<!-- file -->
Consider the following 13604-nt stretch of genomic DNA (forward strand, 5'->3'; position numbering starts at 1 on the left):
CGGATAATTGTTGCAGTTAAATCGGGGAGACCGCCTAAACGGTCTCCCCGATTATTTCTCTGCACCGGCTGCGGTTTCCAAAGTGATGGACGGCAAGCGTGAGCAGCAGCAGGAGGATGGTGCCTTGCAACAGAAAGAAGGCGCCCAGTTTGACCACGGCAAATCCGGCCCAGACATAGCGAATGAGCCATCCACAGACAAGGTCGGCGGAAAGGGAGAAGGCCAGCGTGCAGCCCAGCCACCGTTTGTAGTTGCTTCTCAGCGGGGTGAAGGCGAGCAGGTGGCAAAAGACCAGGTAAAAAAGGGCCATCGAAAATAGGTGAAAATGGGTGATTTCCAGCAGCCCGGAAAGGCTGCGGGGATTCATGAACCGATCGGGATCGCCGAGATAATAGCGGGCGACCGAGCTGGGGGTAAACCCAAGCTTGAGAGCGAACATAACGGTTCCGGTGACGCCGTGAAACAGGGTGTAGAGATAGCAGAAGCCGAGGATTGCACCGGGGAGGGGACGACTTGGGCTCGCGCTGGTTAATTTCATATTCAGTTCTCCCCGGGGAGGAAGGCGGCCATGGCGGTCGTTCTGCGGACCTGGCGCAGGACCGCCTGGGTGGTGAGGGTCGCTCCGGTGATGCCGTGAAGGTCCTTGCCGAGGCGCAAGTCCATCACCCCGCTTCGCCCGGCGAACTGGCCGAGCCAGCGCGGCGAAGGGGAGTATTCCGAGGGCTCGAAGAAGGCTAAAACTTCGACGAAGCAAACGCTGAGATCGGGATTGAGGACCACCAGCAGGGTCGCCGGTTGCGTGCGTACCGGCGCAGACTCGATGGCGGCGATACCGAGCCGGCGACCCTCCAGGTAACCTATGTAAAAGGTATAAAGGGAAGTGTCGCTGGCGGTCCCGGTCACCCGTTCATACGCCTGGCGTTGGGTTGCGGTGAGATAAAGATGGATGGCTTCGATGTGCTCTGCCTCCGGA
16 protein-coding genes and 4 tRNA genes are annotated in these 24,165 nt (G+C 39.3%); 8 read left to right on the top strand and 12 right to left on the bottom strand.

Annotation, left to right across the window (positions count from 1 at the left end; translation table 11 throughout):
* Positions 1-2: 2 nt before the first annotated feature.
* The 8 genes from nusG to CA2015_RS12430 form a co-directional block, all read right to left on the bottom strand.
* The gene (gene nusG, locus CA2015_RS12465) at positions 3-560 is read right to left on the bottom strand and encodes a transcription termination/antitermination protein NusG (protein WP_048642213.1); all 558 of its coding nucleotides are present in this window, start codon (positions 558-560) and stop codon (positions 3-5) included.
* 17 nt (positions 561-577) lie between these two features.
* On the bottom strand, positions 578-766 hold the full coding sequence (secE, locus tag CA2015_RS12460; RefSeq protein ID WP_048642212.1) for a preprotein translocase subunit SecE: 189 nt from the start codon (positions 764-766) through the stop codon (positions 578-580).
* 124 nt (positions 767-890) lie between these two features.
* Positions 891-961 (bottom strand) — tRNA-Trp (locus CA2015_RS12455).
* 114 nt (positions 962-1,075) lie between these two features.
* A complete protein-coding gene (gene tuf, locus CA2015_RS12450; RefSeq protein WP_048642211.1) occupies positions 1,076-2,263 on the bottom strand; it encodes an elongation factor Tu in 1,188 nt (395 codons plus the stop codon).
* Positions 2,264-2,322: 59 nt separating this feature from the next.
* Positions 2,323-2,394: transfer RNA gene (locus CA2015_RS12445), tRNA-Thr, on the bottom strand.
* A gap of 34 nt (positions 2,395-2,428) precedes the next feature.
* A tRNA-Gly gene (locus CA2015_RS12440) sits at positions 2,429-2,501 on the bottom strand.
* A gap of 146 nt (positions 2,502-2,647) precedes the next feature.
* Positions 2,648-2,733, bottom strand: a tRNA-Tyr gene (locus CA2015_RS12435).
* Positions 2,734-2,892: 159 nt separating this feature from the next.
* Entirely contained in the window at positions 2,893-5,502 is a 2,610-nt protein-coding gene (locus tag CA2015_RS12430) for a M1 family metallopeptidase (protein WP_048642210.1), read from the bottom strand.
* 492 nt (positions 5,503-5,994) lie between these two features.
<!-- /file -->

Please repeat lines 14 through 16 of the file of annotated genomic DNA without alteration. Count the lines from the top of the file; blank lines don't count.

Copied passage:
* Positions 2,264-2,322: 59 nt separating this feature from the next.
* Positions 2,323-2,394: transfer RNA gene (locus CA2015_RS12445), tRNA-Thr, on the bottom strand.
* A gap of 34 nt (positions 2,395-2,428) precedes the next feature.